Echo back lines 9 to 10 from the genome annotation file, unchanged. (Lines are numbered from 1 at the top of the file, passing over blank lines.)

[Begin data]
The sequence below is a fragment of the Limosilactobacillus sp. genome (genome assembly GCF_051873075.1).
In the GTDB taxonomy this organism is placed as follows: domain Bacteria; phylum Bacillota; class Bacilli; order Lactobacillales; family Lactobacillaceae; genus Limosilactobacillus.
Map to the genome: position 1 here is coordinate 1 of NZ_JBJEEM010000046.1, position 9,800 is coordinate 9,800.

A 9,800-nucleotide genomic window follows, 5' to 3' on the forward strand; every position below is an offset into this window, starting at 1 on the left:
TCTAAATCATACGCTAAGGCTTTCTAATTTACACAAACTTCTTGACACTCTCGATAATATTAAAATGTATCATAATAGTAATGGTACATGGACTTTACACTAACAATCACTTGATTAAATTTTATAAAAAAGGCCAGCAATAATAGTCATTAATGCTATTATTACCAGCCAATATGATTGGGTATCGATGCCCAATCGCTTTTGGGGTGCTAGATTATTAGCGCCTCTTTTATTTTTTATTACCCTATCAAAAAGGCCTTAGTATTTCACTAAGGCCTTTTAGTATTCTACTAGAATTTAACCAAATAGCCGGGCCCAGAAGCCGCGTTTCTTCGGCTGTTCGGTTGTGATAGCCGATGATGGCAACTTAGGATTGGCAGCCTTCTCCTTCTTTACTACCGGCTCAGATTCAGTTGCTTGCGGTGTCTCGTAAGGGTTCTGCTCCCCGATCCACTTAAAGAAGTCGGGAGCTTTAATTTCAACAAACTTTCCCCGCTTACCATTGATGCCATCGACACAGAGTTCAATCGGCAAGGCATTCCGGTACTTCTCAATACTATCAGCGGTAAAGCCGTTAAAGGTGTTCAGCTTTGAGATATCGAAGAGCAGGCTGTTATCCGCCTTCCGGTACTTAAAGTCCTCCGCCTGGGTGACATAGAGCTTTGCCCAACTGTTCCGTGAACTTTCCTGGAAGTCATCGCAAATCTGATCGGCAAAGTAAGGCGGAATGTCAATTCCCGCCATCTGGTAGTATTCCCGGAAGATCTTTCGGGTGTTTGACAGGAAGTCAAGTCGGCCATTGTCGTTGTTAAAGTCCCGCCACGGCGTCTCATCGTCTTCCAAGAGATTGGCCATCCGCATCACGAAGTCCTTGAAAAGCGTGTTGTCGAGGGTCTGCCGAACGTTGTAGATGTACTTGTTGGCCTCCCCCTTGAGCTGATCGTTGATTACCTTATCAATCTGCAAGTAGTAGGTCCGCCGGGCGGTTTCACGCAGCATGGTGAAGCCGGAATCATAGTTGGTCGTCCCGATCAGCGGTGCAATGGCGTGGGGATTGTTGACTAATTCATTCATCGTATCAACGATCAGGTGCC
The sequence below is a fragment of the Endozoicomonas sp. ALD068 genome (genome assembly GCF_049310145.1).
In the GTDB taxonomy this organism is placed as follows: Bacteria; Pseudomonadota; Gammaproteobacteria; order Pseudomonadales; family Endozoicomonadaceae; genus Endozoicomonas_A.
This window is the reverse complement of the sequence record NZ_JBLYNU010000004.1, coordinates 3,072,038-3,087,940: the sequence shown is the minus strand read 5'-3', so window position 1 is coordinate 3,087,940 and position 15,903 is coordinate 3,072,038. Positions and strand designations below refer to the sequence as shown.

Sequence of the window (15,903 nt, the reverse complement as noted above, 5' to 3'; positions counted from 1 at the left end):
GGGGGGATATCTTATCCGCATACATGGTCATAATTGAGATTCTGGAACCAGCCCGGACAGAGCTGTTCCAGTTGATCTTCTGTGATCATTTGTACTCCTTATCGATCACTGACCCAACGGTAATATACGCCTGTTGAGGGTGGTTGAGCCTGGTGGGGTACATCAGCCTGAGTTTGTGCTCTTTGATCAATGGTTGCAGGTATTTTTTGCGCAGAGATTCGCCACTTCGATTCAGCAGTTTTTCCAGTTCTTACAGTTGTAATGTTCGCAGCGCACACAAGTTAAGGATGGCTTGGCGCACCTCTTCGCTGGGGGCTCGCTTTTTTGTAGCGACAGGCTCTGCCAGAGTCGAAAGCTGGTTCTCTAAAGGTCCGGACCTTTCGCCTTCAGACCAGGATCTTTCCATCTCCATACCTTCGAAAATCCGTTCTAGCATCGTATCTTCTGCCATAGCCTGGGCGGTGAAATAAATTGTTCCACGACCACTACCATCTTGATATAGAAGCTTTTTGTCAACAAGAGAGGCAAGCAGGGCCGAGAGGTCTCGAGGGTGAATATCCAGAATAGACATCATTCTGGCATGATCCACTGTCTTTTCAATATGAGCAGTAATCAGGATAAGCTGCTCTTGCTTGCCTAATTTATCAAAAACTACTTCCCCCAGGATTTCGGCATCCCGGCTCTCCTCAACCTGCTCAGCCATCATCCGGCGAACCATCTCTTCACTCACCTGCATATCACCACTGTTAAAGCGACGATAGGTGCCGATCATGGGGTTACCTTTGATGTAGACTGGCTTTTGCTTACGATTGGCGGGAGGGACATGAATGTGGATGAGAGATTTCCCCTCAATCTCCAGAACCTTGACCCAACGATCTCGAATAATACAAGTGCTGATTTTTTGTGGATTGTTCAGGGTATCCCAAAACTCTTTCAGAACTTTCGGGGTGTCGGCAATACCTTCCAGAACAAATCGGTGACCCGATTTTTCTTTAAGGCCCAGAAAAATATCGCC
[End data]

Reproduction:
Sequence of the window (15,903 nt, the reverse complement as noted above, 5' to 3'; positions counted from 1 at the left end):
GGGGGGATATCTTATCCGCATACATGGTCATAATTGAGATTCTGGAACCAGCCCGGACAGAGCTGTTCCAGTTGATCTTCTGTGATCATTTGTACTCCTTATCGATCACTGACCCAACGGTAATATACGCCTGTTGAGGGTGGTTGAGCCTGGTGGGGTACATCAGCCTGAGTTTGTGCTCTTTGATCAATGGTTGCAGGTATTTTTTGCGCAGAGATTCGCCACTTCGATTCAGCAGTTTTTCCAGTTCTTACAGTTGTAATGTTCGCAGCGCACACAAGTTAAGGATGGCTTGGCGCACCTCTTCGCTGGGGGCTCGCTTTTTTGTAGCGACAGGCTCTGCCAGAGTCGAAAGCTGGTTCTCTAAAGGTCCGGACCTTTCGCCTTCAGACCAGGATCTTTCCATCTCCATACCTTCGAAAATCCGTTCTAGCATCGTATCTTCTGCCATAGCCTGGGCGGTGAAATAAATTGTTCCACGACCACTACCATCTTGATATAGAAGCTTTTTGTCAACAAGAGAGGCAAGCAGGGCCGAGAGGTCTCGAGGGTGAATATCCAGAATAGACATCATTCTGGCATGATCCACTGTCTTTTCAATATGAGCAGTAATCAGGATAAGCTGCTCTTGCTTGCCTAATTTATCAAAAACTACTTCCCCCAGGATTTCGGCATCCCGGCTCTCCTCAACCTGCTCAGCCATCATCCGGCGAACCATCTCTTCACTCACCTGCATATCACCACTGTTAAAGCGACGATAGGTGCCGATCATGGGGTTACCTTTGATGTAGACTGGCTTTTGCTTACGATTGGCGGGAGGGACATGAATGTGGATGAGAGATTTCCCCTCAATCTCCAGAACCTTGACCCAACGATCTCGAATAATACAAGTGCTGATTTTTTGTGGATTGTTCAGGGTATCCCAAAACTCTTTCAGAACTTTCGGGGTGTCGGCAATACCTTCCAGAACAAATCGGTGACCCGATTTTTCTTTAAGGCCCAGAAAAATATCGCC